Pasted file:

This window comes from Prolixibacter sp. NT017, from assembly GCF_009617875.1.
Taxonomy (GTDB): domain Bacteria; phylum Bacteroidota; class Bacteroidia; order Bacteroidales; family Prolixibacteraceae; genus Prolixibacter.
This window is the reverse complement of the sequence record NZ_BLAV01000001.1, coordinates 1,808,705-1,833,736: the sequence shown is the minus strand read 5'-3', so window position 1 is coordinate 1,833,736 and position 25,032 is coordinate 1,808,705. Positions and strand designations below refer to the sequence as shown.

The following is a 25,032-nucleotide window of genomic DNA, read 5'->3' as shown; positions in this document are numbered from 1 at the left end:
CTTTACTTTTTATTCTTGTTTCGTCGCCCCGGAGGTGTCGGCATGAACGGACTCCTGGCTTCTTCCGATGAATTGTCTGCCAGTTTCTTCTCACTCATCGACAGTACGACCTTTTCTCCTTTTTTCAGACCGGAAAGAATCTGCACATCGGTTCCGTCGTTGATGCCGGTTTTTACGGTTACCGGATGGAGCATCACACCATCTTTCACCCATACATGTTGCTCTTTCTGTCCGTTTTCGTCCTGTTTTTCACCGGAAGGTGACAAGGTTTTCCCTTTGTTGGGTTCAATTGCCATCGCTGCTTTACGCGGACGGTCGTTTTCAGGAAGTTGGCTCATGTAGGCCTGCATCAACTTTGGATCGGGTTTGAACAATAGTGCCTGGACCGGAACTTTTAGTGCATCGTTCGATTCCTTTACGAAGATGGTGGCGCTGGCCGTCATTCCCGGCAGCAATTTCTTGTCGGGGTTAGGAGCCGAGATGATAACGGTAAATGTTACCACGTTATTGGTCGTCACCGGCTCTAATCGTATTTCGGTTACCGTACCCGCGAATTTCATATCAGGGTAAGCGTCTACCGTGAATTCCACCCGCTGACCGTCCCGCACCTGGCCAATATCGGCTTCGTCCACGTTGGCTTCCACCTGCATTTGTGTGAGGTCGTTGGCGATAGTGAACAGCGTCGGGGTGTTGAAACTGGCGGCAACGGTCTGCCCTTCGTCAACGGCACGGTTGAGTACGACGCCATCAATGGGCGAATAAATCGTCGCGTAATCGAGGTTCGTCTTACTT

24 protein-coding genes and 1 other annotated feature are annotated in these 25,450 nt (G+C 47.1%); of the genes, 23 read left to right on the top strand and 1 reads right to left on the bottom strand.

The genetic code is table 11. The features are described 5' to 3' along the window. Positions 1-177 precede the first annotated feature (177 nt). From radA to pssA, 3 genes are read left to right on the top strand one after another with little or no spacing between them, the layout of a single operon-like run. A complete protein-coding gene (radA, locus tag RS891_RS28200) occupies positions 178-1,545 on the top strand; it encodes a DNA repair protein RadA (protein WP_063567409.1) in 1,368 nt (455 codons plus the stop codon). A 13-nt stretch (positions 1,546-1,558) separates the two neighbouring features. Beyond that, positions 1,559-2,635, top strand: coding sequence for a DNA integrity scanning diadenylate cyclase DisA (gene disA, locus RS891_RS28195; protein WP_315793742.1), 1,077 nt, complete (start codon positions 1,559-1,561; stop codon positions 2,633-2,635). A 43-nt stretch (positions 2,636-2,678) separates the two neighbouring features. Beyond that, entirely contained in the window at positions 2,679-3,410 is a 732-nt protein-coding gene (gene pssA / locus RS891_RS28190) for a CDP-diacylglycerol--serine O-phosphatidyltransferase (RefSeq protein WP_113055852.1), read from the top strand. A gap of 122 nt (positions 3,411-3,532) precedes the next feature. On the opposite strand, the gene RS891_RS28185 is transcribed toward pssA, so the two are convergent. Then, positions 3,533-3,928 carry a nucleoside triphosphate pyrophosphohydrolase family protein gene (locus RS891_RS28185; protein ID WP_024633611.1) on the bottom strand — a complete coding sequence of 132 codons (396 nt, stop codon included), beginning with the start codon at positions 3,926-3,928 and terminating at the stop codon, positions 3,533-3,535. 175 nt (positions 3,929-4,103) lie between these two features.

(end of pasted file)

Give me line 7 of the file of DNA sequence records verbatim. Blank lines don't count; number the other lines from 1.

The genetic code is table 11. The features are described 5' to 3' along the window. Positions 1-177 precede the first annotated feature (177 nt). From radA to pssA, 3 genes are read left to right on the top strand one after another with little or no spacing between them, the layout of a single operon-like run. A complete protein-coding gene (radA, locus tag RS891_RS28200) occupies positions 178-1,545 on the top strand; it encodes a DNA repair protein RadA (protein WP_063567409.1) in 1,368 nt (455 codons plus the stop codon). A 13-nt stretch (positions 1,546-1,558) separates the two neighbouring features. Beyond that, positions 1,559-2,635, top strand: coding sequence for a DNA integrity scanning diadenylate cyclase DisA (gene disA, locus RS891_RS28195; protein WP_315793742.1), 1,077 nt, complete (start codon positions 1,559-1,561; stop codon positions 2,633-2,635). A 43-nt stretch (positions 2,636-2,678) separates the two neighbouring features. Beyond that, entirely contained in the window at positions 2,679-3,410 is a 732-nt protein-coding gene (gene pssA / locus RS891_RS28190) for a CDP-diacylglycerol--serine O-phosphatidyltransferase (RefSeq protein WP_113055852.1), read from the top strand. A gap of 122 nt (positions 3,411-3,532) precedes the next feature. On the opposite strand, the gene RS891_RS28185 is transcribed toward pssA, so the two are convergent. Then, positions 3,533-3,928 carry a nucleoside triphosphate pyrophosphohydrolase family protein gene (locus RS891_RS28185; protein ID WP_024633611.1) on the bottom strand — a complete coding sequence of 132 codons (396 nt, stop codon included), beginning with the start codon at positions 3,926-3,928 and terminating at the stop codon, positions 3,533-3,535. 175 nt (positions 3,929-4,103) lie between these two features.